Growing Asia shipping boosts OOCL revenue
Soaring freight rates and buoyant trade helped Orient Overseas Container Line post double-digit growth in revenue and container volumes in the first three months of this year.
The shipping company said revenues climbed 17.2 per cent to US$1.33 billion for the January-March period from US$1.13 billion a year earlier. The growth partly reflected the 12.6 per cent rise in cargo volumes to 1.18 million 20-foot equivalent units (teu) seen in the first quarter of 2011.
But the company also instituted several rate increases from October and January, including on Asia-Australia services, which helped boost freight rates.
Consequently, revenue on intra-Asia and Australia services climbed 22.5 per cent to US$421.95 million, while there was a 17.1 per cent increase to 597,233 teu in the number of containers handled on the trade.
In comparison with these figures, container shipping companies witnessed an average 10-20 per cent increase in intra-Asia freight rates over the same period, said Peter Sand, a shipping analyst with the Baltic and International Maritime Council whose 900 shipowner members control about 66 per cent of the world's merchant fleet.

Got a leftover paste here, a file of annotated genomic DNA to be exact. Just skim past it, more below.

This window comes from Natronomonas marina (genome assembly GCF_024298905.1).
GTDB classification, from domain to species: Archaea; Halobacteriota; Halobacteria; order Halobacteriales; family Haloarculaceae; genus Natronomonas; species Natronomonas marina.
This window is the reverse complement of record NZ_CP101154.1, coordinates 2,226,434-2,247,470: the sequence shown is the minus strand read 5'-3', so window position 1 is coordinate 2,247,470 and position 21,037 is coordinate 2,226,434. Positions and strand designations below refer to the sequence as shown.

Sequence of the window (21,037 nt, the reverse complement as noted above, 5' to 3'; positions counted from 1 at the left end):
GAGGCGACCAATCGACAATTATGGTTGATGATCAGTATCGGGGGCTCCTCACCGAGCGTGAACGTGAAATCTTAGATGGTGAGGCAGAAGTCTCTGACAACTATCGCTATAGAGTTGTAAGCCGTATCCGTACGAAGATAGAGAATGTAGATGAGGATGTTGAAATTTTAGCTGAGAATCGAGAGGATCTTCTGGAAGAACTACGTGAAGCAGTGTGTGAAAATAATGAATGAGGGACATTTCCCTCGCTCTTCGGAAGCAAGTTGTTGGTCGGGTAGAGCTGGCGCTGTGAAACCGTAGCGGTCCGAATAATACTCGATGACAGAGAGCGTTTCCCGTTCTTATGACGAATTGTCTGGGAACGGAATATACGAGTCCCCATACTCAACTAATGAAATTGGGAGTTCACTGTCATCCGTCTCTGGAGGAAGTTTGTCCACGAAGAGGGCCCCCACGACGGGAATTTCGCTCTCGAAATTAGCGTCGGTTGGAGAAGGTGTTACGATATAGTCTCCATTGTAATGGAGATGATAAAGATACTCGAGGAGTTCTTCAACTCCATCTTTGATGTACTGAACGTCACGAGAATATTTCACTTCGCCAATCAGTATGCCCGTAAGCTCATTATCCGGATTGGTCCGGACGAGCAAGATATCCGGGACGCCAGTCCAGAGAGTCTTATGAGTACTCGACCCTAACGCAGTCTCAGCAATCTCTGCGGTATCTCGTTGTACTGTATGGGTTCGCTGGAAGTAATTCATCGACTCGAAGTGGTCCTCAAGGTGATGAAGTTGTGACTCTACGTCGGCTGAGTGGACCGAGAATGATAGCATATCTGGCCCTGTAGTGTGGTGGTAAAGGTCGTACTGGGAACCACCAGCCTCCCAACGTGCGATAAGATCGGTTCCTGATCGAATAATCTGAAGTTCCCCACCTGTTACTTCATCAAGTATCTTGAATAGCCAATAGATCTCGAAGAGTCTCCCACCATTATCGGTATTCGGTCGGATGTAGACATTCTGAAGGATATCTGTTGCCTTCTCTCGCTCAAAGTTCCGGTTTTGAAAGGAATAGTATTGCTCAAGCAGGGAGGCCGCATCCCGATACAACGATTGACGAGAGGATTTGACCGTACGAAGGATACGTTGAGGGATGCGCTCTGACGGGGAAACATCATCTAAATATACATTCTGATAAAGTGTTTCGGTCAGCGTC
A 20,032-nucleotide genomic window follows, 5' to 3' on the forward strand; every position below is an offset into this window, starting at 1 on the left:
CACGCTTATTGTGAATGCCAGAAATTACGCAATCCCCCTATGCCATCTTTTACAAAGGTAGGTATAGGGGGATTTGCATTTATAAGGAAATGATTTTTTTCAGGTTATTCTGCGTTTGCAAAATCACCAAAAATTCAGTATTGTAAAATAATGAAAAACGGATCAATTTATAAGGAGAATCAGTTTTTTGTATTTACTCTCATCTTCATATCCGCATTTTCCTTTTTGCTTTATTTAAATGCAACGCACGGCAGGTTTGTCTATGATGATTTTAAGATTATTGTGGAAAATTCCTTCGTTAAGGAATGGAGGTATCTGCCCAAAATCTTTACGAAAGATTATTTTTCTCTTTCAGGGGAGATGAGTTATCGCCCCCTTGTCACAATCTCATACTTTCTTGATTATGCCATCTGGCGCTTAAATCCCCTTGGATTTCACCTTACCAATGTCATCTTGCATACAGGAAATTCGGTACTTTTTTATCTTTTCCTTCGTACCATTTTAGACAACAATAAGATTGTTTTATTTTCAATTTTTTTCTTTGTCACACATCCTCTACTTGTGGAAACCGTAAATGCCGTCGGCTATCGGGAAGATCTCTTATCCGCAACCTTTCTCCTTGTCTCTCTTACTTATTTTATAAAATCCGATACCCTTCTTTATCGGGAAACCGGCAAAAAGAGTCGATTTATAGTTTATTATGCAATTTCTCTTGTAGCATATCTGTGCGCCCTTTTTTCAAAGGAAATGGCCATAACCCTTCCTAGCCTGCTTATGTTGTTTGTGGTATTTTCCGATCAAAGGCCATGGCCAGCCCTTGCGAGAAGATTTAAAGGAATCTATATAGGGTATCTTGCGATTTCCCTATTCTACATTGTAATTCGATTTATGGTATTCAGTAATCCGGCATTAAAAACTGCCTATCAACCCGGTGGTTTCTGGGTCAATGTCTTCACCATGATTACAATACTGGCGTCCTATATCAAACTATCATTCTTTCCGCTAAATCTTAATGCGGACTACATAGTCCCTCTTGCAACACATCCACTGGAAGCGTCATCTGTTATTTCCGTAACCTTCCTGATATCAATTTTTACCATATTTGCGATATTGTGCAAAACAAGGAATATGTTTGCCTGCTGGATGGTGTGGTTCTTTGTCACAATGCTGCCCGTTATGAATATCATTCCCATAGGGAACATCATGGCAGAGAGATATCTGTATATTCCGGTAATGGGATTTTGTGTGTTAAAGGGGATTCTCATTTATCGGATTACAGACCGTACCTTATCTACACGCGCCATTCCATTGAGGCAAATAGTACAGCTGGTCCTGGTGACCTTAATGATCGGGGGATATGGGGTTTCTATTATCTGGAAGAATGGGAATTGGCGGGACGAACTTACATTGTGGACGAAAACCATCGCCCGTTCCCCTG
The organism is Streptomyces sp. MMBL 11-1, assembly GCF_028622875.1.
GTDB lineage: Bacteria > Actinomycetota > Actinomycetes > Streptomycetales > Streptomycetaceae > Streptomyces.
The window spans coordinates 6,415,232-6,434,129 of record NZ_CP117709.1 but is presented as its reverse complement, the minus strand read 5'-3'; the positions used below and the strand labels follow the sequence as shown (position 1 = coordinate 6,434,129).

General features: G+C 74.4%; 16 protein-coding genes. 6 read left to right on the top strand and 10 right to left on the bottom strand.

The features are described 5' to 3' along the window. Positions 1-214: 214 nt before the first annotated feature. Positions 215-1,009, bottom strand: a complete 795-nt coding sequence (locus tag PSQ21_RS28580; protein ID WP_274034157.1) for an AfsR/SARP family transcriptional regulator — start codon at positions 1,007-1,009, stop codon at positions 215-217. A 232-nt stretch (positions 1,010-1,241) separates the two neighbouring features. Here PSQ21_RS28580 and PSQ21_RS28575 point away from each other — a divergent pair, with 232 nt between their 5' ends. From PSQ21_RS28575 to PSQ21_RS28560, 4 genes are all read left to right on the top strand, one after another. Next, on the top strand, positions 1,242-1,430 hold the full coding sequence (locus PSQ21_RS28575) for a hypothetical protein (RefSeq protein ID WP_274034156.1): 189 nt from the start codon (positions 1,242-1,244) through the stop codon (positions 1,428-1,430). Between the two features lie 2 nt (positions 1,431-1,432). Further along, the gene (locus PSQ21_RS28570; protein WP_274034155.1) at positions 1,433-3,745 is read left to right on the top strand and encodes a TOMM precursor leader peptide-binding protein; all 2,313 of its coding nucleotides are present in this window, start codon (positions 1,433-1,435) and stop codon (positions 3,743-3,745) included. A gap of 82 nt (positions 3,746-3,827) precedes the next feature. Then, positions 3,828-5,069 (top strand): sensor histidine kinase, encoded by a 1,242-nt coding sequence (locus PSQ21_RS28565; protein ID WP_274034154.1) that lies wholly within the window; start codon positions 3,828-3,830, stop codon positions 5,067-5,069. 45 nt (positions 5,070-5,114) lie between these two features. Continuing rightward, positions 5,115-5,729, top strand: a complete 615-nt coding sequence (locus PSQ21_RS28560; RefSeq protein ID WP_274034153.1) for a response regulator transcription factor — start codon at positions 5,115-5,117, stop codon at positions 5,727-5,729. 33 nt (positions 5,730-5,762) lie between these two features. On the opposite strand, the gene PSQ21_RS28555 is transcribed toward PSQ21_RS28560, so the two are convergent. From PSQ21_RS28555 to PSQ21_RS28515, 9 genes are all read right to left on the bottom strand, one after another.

In cargo terms, intra-Asia and Australia was the largest market for OOCL in the first quarter. But the transpacific trade was the biggest revenue earner for the company after it saw a 23.3 per cent surge in revenue to US$473.43 million on the back of a 9.7 per cent increase in container volumes to 296,433 teu.
There was also a 22 per cent increase in revenue on transatlantic services to US$156.55 million, significantly higher than the 4.3 per cent rise in container volumes to 90,937 teu over the period.
But reflecting the competitiveness, on Asia-Europe routes OOCL saw revenue edge up just 0.2 per cent to US$277.84 million despite an 8.3 per cent rise to 196,174 teu in the number of containers transported on the trade.
Overall, average revenue per teu increased 4.2 per cent in the first quarter from last year.
The Tung family-controlled shipping company has bucked the general industry trend by being able to increase revenue when 'container rates have been sliding on all the major trading lanes since July 2010', according to Sand.